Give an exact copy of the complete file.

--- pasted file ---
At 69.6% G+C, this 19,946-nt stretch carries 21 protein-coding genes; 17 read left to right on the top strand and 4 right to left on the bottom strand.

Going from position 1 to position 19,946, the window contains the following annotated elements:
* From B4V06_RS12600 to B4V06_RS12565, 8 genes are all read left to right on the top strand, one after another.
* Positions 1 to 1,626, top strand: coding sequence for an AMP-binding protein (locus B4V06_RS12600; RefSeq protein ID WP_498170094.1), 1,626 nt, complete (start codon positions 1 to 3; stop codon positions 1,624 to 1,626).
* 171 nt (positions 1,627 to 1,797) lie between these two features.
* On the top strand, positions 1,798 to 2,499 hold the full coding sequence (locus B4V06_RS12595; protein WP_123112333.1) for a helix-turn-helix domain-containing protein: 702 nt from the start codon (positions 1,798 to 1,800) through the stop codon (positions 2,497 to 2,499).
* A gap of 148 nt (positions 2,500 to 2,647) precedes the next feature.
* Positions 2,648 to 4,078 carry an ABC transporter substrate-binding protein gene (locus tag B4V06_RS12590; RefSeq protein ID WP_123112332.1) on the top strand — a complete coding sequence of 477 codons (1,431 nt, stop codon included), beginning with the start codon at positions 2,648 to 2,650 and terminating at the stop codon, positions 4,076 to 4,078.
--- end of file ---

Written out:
At 69.6% G+C, this 19,946-nt stretch carries 21 protein-coding genes; 17 read left to right on the top strand and 4 right to left on the bottom strand.

Going from position 1 to position 19,946, the window contains the following annotated elements:
* From B4V06_RS12600 to B4V06_RS12565, 8 genes are all read left to right on the top strand, one after another.
* Positions 1 to 1,626, top strand: coding sequence for an AMP-binding protein (locus B4V06_RS12600; RefSeq protein ID WP_498170094.1), 1,626 nt, complete (start codon positions 1 to 3; stop codon positions 1,624 to 1,626).
* 171 nt (positions 1,627 to 1,797) lie between these two features.
* On the top strand, positions 1,798 to 2,499 hold the full coding sequence (locus B4V06_RS12595; protein WP_123112333.1) for a helix-turn-helix domain-containing protein: 702 nt from the start codon (positions 1,798 to 1,800) through the stop codon (positions 2,497 to 2,499).
* A gap of 148 nt (positions 2,500 to 2,647) precedes the next feature.
* Positions 2,648 to 4,078 carry an ABC transporter substrate-binding protein gene (locus tag B4V06_RS12590; RefSeq protein ID WP_123112332.1) on the top strand — a complete coding sequence of 477 codons (1,431 nt, stop codon included), beginning with the start codon at positions 2,648 to 2,650 and terminating at the stop codon, positions 4,076 to 4,078.